This passage is another one of the four statistically strongest chiasms in the Book of Mormon. This passage reports on the sixty-fourth year of the reign of judges, and the entirety of the year is summarized as a chiasm. Chiasmus was the perfect literary device to express this “unprecedented turning point in Nephite history” when there was extensive “prosperity, free travel, and peace between both the Nephites and Lamanites.”
“Since this chiasm encompasses the entire report for the year,” it’s likely that it was “a single literary unit that Mormon found on the large plates of Nephi.” Thus, recognizing chiasmus here reveals an underlying source in Mormon’s abridgement. Most remarkable, the parallel terms in the center are Lord and Zedekiah. In Hebrew, Zedekiah includes the suffix -yah, an abbreviated form of Yahweh (Jehovah/Lord). Thus, “the central chiastic structure in Helaman 6:10 actually would have worked better and would have been more obvious in Hebrew …. than in the English translation.”
Alma’s poetic reflections in Alma 29, likely coming on the cusp of a Jubilee year, are among some of the most parallel-laden passages in the entire Book of Mormon, including several examples of chiasmus. In the center of the chiastic structure of Alma 29:1–7 is the threefold repetition of an a-b-c pattern, creating a unique A-B-C-C-C-B-A outline for the overall structure, instead of the expected A-B-C-C-B-A structure. This double-layered repetition at the center strongly underscores the central message of this chiastic passage: that if we seek unrighteous desires in this life, we will also reap the undesirable consequences.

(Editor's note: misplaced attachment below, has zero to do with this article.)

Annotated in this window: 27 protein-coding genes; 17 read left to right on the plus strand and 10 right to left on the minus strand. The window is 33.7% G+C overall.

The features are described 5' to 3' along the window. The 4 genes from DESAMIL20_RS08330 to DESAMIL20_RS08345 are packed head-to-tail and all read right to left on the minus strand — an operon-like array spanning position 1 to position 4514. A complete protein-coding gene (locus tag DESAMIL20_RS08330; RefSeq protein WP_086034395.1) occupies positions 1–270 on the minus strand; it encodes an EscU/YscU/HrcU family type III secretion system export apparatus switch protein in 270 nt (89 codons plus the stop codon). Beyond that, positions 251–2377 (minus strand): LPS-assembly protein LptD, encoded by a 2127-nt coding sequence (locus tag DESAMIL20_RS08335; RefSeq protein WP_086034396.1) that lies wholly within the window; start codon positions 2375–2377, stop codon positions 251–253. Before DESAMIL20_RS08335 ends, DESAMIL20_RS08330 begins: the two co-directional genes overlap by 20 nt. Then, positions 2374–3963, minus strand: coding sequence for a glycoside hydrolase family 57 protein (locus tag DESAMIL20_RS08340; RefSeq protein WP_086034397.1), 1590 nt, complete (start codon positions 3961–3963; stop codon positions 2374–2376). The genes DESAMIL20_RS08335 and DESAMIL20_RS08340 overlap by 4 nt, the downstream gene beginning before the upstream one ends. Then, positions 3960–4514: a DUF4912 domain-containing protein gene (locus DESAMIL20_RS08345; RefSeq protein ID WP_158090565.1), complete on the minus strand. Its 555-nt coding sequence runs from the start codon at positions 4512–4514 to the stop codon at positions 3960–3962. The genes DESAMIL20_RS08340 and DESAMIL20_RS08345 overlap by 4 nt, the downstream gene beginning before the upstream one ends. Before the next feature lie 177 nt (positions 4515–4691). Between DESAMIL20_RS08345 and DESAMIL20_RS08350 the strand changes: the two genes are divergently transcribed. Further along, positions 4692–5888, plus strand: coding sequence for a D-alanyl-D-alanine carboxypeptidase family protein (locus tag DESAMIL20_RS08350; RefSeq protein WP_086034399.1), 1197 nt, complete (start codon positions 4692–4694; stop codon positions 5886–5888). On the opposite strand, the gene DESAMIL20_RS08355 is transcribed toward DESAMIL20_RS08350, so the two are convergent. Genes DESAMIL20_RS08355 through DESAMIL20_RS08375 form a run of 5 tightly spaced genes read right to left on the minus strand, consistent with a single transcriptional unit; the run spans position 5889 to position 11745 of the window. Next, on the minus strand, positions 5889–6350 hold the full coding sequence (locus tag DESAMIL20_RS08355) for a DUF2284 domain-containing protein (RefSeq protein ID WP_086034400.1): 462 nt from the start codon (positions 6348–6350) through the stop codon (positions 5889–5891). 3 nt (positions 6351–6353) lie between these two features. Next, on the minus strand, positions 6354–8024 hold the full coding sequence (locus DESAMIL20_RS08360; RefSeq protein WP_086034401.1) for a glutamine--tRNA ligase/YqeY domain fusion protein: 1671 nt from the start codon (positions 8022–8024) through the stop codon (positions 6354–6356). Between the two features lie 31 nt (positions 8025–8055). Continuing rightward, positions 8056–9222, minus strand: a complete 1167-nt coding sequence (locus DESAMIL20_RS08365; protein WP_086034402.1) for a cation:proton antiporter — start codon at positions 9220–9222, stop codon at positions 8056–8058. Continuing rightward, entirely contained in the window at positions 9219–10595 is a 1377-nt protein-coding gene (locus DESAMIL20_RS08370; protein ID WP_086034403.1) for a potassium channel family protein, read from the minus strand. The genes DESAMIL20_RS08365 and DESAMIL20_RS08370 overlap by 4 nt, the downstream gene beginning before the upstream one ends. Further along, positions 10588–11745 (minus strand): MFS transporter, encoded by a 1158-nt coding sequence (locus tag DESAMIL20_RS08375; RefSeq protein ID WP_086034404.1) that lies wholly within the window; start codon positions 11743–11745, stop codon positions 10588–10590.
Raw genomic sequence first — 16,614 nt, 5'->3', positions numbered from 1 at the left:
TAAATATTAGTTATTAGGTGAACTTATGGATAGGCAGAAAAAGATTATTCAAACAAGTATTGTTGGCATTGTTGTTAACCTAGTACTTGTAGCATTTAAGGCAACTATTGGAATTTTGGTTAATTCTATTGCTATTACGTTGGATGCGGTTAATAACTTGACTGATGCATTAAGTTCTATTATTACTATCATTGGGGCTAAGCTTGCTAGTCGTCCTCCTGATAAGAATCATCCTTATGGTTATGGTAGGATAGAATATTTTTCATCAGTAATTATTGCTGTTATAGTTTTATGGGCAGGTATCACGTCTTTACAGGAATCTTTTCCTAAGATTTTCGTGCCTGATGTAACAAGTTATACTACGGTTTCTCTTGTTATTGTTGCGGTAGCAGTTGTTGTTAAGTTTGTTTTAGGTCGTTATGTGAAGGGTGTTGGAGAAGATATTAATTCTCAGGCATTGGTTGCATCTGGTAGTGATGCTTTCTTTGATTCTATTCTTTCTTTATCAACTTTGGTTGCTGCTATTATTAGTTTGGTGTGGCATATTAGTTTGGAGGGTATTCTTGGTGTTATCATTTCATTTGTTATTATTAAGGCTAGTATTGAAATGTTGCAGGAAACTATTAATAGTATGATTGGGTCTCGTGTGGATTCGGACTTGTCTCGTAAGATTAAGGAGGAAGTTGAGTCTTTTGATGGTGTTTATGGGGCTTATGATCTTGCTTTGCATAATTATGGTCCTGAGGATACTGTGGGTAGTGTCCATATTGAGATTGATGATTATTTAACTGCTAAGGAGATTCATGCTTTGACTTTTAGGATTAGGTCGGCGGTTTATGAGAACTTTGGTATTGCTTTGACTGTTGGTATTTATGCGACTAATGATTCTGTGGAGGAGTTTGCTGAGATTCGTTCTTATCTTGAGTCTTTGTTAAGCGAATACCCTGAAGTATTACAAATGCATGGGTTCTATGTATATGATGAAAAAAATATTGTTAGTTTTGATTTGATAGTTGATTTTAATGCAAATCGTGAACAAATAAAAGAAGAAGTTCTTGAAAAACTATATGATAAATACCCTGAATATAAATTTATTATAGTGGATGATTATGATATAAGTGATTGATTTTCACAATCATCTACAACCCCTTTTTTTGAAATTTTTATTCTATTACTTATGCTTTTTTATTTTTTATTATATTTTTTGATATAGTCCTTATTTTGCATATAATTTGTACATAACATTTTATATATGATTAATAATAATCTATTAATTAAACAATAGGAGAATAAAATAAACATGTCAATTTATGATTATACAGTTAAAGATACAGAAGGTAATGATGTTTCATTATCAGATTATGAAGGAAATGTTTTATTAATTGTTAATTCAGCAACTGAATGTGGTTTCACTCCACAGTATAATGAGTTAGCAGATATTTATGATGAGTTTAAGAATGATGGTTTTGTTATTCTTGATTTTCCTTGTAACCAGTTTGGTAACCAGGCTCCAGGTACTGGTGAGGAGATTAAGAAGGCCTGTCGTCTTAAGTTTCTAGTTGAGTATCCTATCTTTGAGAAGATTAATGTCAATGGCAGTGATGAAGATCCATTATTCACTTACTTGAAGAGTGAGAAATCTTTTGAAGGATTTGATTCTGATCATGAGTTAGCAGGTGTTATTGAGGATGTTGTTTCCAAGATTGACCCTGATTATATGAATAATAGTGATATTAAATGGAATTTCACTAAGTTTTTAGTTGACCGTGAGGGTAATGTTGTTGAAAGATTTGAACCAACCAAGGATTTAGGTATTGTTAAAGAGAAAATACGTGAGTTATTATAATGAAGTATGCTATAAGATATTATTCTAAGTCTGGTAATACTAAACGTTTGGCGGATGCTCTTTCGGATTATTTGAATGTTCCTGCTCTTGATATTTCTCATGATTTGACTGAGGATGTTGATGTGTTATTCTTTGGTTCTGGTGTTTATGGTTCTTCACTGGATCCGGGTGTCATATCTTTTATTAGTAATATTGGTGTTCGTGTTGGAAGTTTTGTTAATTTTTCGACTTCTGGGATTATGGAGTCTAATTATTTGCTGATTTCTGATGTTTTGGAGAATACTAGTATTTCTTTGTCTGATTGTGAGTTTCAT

Maya Linguists have identified a very similar chiastic structure on Stela C at Quiriguá, which “talks about events that took place on the Creation date” and uses an A-B-C-C-C-B-A “chiasmic structure.” Furthermore, the three central elements (C lines) use three parallel statements in an a-b-c/a-b-c/a-c-b pattern, similar to the example in Alma 29. The only difference is that Stela C uses a change in sequence at the end to indicate the “peak event” or climax of the passage. The appearance of this unique chiastic arrangement in both the Book of Mormon and Maya hieroglyphic texts is but one of many examples which illustrate how well the Book of Mormon fits within ancient “America’s earliest known literary tradition.”
 “Chiasmus Index: Book of Mormon,” at Chiasmus Resources; Donald W. Parry, Poetic Parallelisms in the Book of Mormon: The Complete Text Reformatted (Provo, UT: Neal A. Maxwell Institute for Religious Scholarship, 2007).
 John W. Welch, “Criteria for Identifying and Evaluating the Presence of Chiasmus,” Journal of Book of Mormon Studies 4, no. 2 (1995): 14, 13, capitalization altered.
 See Book of Mormon Central, “What Can We Learn from 10 of the Best Chiasms in the Book of Mormon?” KnoWhy 349 (August 7, 2017).
 See Book of Mormon Central, “What Counts as Chiasmus? (1 Nephi 19:7),” KnoWhy 337 (July 10, 2017).